Over the past 2 decades, major changes in the epidemiology of myocardial infarction (MI) have occurred. Progress in its acute treatment improved short term survival, but heart failure (HF) remains frequent after MI and leads to excess mortality. Hence, the acute treatment of MI aimed at restoring vessel patency is not sufficient to prevent HF, underscoring the importance of understanding the contemporary mechanisms leading to its development. The transition from the initial myocardial injury to ventricular dysfunction and HF is termed left ventricular remodeling and is characterized by progressive ventricular enlargement, alteration of systolic and diastolic function and occurrence of mitral regurgitation (MR). Remodeling is a dynamic entity, defined as a change over time, diagnosed at a stage where deleterious changes cannot be reversed. Hence, it must be predicted and prevented. Knowledge on cardiac remodeling after MI is incomplete, which hinders its prevention. Firstly, the exact incidence of remodeling remains to be defined as data pertain mostly to clinical trials, of uncertain clinical relevance. Secondly, the mechanisms of ventricular remodeling after MI remain to be defined with the goal of identifying novel predictors that could define targets for prevention and treatment. Thirdly, most imaging data on remodeling do not reflect state of the art methods or contemporary cohorts. Thus, addressing the frequency and mechanisms of remodeling after MI is needed to define strategies to prevent HF and requires relying on clinically relevant populations evaluated by rigorous imaging techniques integrated with measurements of novel biomarkers. Our 3 specific aims will help elucidate, within a prospective community cohort, the frequency and mechanisms of ventricular remodeling and the responsibilities of these mechanisms in the genesis of post MI HF.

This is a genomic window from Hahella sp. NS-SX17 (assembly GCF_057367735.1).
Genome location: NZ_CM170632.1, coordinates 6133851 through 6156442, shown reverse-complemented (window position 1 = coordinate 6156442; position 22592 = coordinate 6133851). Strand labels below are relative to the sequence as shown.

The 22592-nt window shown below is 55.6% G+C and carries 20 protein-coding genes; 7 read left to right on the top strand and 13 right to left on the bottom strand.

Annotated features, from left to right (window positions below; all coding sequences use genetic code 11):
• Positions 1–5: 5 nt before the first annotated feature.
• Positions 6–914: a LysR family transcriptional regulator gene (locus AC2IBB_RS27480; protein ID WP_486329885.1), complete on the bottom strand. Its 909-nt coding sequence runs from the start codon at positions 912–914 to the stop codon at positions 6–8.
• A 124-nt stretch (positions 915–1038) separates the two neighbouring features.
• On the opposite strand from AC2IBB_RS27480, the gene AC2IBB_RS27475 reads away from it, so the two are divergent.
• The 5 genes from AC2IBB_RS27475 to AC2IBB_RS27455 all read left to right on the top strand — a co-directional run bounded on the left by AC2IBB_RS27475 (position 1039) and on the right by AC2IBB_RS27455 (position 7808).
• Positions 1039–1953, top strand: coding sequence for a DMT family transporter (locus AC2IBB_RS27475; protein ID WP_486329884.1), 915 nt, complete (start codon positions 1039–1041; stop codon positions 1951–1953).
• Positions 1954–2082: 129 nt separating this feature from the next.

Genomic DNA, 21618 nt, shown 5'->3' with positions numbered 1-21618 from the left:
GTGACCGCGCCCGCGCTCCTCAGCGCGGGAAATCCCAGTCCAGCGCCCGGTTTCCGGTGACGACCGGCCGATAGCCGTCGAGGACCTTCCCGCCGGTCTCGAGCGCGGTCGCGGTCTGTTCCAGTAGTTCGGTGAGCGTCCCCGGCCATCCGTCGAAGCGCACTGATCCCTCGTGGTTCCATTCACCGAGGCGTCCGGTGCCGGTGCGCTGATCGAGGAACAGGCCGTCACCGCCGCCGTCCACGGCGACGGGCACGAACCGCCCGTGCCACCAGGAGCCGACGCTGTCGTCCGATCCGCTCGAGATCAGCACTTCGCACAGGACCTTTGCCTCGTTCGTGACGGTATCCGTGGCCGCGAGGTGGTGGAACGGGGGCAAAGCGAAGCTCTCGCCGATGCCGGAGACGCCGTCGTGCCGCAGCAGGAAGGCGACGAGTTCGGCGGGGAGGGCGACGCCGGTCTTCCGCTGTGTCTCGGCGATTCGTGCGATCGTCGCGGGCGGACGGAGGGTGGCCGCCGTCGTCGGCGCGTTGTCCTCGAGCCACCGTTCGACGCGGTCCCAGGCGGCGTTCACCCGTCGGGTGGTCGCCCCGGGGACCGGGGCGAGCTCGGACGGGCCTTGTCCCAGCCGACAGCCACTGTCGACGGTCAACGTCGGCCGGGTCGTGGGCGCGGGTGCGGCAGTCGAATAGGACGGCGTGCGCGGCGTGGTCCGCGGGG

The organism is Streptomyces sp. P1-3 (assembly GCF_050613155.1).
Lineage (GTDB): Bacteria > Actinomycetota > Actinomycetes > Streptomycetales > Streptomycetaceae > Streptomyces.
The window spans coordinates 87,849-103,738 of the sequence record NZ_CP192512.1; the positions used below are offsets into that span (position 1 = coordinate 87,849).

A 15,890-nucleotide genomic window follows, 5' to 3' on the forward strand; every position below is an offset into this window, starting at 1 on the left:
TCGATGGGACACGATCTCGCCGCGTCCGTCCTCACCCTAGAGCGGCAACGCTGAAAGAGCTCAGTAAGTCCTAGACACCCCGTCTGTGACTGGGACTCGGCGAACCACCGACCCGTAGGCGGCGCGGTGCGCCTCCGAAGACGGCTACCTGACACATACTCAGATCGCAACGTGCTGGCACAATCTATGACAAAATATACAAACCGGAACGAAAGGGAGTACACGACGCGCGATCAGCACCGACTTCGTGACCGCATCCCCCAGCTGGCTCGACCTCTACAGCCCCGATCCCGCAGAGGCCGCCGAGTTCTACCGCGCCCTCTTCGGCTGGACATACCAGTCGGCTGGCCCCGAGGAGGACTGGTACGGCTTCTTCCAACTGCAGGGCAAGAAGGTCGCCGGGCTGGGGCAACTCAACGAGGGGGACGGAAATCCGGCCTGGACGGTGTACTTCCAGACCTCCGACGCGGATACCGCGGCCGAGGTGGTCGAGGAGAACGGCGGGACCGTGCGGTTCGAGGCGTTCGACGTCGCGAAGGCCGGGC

Aim 1 will measure the frequency and patterns of left ventricular remodeling after incident MI in a community-based population. Remodeling will be evaluated by two- and three-dimensional echocardiography and speckle tracking and defined as changes in systolic or diastolic function and MR.
Aim 2 will assess the determinants of remodeling, including clinical characteristics and novel biomarkers.
Aim 3 will test the value of the predictors of remodeling identified in Aim 2 to predict HF after MI.
In Aims 1 and 2, we will recruit 420 patients to obtain serial two-dimensional and three-dimensional echocardiographic studies.
Aim 3 will extend these findings to the entire population-based MI incidence cohort. Our proposed application comprises several key innovative aspects. Our ongoing surveillance of coronary disease will provide a strong recruitment platform and a robust backdrop to optimize the clinical relevance of our data. Rigorous imaging approaches will provide unique insights into the remodeling process. We will integrate imaging and biomarker data to identify predictors of remodeling that can be measured at index MI to enable risk prediction of HF in contemporary MI populations.

Public Health Relevance

This research will provide important information on the process of scarring and recovery from myocardial infarction in the community. It will determine the role of key predictors of the risk of subsequent heart failure in clinical practice.

National Institute of Health (NIH)
National Heart, Lung, and Blood Institute (NHLBI)
Research Project (R01)
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Clinical and Integrative Cardiovascular Sciences Study Section (CICS)
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Wright, Jacqueline
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Mayo Clinic, Rochester
United States
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